Magazine article Clinical Psychiatry News

Liability Concerns Need Not Deter Free Clinics

Magazine article Clinical Psychiatry News

Liability Concerns Need Not Deter Free Clinics

Article excerpt

NEW ORLEANS -- Yes, you can start your own free clinic without getting sued or going into the red to support the venture, Dr. Mohan Nadkarni said at the annual meeting of the American College of Physicians.

Liability is the biggest anxiety for physicians who want to volunteer, but the idea that patients served by clinics sue more than other patients is a myth, said Dr. Nadkarni of the department of internal medicine at the University of Virginia, and founder of the Charlottesville (Va.) Free Clinic.

A 2003 national liability survey of 153 free clinics conducted by the National Association of Free Clinics (NAFC) found that patients who visit free clinics actually sue less often than those of higher socioeconomic status. Only seven claims were collectively brought against the clinics surveyed, and three were eventually dropped. Two are pending, and the other two settled for about $67,000, "well below the average payout for settlement," Dr. Nadkarni said. Data from the American Medical Association show that the average jury award is currently $3.9 million.

When establishing a free clinic, physicians have several mechanisms available to protect them and their staffs from liability, Dr. Nadkarni said.

Many states have extensions of "Good Samaritan" laws that protect emergency personnel. "If you're working at a free clinic, you can gain that sort of coverage," he said. Most states that offer coverage raise the bar for what someone can sue for.

"Rather than sue for simple negligence, you have to get up to the level of proof of gross negligence, or recklessness, or wanton disregard. So that really stems the possibilities for suits."

Other states allow free clinics to buy into a state risk pool and to get a better deal on malpractice insurance. A few states, such as Kentucky, reimburse free clinics for the cost of their malpractice insurance coverage, Dr. Nadkarni said.

Clinics that don't charge patients can register with the Federal Tort and Claims Act, which has a defense fund that provides malpractice coverage for people who volunteer. To do this, "you have to preregister. You can't do that in retrospect," he said.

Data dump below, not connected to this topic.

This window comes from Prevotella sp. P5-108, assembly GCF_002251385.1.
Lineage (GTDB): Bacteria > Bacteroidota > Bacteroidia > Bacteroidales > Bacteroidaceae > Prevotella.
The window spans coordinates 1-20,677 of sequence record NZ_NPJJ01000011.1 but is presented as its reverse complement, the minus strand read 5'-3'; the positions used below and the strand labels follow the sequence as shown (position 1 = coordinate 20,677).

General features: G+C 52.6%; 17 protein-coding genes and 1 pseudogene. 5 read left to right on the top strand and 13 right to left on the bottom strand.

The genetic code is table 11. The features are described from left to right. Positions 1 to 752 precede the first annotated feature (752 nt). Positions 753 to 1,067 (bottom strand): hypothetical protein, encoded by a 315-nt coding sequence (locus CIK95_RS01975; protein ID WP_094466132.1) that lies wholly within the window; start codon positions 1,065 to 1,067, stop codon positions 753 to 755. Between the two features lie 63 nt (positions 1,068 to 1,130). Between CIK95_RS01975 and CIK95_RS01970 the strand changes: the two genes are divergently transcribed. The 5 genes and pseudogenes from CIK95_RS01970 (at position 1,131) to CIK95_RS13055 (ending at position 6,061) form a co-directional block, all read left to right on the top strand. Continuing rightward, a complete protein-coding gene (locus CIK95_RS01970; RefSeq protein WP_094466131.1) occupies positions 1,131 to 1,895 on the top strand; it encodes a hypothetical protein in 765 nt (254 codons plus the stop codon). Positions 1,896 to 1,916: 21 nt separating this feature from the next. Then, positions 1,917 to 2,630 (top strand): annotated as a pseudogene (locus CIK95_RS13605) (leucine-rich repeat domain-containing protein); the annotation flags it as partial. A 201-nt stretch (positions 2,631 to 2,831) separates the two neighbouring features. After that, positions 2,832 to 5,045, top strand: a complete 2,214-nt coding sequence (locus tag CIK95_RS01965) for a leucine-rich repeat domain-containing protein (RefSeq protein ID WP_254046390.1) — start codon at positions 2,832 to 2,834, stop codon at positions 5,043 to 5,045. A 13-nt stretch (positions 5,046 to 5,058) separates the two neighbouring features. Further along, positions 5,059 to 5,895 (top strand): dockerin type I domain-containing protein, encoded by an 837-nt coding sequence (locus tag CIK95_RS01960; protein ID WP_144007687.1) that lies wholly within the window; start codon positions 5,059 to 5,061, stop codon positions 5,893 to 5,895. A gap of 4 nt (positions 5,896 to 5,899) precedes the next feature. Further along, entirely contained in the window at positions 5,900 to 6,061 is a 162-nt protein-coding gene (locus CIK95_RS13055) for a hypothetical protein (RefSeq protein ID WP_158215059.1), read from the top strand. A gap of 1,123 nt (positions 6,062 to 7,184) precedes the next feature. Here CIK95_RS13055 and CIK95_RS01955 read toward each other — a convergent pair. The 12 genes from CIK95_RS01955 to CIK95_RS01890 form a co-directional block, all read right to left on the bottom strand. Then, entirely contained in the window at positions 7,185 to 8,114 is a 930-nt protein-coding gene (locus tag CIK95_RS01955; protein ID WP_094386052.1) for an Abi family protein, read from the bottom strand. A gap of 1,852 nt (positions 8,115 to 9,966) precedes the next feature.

The clinic's board members need insurance coverage as well, he added. As nonphysicians making decisions about the free clinic, they're also subject to liability.

Free clinics served 3.5 million patients and received $300 million in donations in 2003, according to the NAFC, which estimates there are at least 800 free clinics nationwide.

Conducting a needs assessment and targeting the area's patient population are some initial steps to establishing the clinic, Dr. Nadkarni said. Physicians should decide what type of model they want, and where it should be located.

"You may have a hospital-based, church-based, or freestanding clinic." Then there's the "clinic without walls" model, a clearinghouse where patients may contact a central source and be farmed out to various participating doctors in the community.

Decide what types of services will be offered, and whether clinic staff will refer to private offices for subspecialty care. Continuity of care is something free clinics always struggle with, said Dr. Nadkarni, whose own clinic hired care coordinators to ensure continuity of care.

There are other services to consider, such as social work, dentistry, and psychiatry, as well as inpatient care. "You may be able to do it all, or you may only be able to do a small part of it, but decide in advance what you want to do." Otherwise, "you can go down a road where you destroy the clinic if you use up lots of resources you don't have," he said. …

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